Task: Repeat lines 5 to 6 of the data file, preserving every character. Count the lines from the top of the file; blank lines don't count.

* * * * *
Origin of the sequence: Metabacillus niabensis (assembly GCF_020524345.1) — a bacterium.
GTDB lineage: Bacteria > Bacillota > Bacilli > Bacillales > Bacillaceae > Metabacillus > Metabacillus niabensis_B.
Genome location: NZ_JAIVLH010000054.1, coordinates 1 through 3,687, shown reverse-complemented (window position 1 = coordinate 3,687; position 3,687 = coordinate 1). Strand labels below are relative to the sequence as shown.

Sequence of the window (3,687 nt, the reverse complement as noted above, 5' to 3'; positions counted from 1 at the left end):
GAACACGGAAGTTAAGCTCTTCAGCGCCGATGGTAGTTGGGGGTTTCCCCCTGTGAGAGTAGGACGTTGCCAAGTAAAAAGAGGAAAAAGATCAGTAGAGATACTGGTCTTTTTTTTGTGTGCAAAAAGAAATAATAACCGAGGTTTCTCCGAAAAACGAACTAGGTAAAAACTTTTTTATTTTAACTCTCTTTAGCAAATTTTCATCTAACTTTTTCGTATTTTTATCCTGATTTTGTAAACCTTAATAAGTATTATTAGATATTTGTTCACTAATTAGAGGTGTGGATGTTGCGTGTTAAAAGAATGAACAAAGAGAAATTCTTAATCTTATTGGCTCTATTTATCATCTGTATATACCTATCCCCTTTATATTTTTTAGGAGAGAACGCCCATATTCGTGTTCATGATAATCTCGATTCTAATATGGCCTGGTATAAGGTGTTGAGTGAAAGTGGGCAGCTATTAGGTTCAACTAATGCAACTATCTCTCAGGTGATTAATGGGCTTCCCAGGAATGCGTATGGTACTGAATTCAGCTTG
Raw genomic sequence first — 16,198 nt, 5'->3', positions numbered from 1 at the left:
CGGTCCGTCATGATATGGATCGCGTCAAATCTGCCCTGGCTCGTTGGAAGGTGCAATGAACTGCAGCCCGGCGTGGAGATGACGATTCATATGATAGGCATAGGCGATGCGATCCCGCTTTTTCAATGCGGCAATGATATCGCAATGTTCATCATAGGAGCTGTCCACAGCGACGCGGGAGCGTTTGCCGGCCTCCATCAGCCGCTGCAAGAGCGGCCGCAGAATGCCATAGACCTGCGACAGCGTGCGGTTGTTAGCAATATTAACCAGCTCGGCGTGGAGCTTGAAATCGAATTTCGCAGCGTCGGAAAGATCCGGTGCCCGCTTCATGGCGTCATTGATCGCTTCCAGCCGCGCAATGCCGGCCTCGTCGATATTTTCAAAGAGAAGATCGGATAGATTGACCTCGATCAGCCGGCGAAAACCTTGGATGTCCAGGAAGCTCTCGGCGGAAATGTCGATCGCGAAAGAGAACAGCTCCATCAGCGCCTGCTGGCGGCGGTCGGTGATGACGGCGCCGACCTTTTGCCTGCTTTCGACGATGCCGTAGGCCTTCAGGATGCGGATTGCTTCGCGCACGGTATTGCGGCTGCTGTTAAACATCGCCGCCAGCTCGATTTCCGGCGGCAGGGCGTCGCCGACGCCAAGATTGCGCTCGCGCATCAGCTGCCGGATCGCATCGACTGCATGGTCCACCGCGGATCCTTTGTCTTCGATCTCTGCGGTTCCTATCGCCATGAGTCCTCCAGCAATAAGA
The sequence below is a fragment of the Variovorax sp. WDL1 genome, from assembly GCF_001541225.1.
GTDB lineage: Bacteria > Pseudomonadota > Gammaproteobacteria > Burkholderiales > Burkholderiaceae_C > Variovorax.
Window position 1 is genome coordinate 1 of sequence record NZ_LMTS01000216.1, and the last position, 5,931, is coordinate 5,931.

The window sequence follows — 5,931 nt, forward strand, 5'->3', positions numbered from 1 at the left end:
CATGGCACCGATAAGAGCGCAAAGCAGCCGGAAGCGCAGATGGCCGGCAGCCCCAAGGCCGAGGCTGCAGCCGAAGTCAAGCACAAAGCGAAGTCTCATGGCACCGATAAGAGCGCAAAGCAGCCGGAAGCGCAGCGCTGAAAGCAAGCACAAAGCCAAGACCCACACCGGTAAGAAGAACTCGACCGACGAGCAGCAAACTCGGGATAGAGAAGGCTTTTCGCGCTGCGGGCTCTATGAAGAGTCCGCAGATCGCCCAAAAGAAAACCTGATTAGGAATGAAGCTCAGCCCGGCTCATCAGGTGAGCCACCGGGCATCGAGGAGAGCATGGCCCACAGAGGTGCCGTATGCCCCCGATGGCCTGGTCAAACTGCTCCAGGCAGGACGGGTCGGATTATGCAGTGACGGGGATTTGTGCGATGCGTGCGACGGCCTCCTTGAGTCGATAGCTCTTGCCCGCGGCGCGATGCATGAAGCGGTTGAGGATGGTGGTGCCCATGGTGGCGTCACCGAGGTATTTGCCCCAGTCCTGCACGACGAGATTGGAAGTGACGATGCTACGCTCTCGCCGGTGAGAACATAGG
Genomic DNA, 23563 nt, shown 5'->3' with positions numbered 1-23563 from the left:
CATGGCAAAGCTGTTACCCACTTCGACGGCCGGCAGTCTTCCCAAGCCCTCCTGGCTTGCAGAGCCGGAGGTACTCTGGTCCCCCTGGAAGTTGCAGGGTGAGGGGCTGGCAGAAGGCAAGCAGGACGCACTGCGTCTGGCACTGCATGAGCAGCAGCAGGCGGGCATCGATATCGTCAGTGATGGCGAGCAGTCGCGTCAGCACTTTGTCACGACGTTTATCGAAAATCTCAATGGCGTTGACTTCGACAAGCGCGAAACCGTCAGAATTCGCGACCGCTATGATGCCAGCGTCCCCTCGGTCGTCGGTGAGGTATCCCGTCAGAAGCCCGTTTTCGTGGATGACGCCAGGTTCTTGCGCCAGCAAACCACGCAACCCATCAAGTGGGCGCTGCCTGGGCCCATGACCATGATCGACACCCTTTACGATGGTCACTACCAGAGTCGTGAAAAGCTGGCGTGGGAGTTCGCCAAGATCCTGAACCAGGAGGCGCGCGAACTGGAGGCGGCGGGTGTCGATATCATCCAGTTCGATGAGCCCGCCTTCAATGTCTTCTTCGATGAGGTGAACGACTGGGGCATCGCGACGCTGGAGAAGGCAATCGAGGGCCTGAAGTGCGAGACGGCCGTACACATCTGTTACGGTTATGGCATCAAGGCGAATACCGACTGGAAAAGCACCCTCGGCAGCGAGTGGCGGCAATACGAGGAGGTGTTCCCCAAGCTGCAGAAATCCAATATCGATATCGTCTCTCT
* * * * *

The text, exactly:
GAACACGGAAGTTAAGCTCTTCAGCGCCGATGGTAGTTGGGGGTTTCCCCCTGTGAGAGTAGGACGTTGCCAAGTAAAAAGAGGAAAAAGATCAGTAGAGATACTGGTCTTTTTTTTGTGTGCAAAAAGAAATAATAACCGAGGTTTCTCCGAAAAACGAACTAGGTAAAAACTTTTTTATTTTAACTCTCTTTAGCAAATTTTCATCTAACTTTTTCGTATTTTTATCCTGATTTTGTAAACCTTAATAAGTATTATTAGATATTTGTTCACTAATTAGAGGTGTGGATGTTGCGTGTTAAAAGAATGAACAAAGAGAAATTCTTAATCTTATTGGCTCTATTTATCATCTGTATATACCTATCCCCTTTATATTTTTTAGGAGAGAACGCCCATATTCGTGTTCATGATAATCTCGATTCTAATATGGCCTGGTATAAGGTGTTGAGTGAAAGTGGGCAGCTATTAGGTTCAACTAATGCAACTATCTCTCAGGTGATTAATGGGCTTCCCAGGAATGCGTATGGTACTGAATTCAGCTTG
Raw genomic sequence first — 16,198 nt, 5'->3', positions numbered from 1 at the left: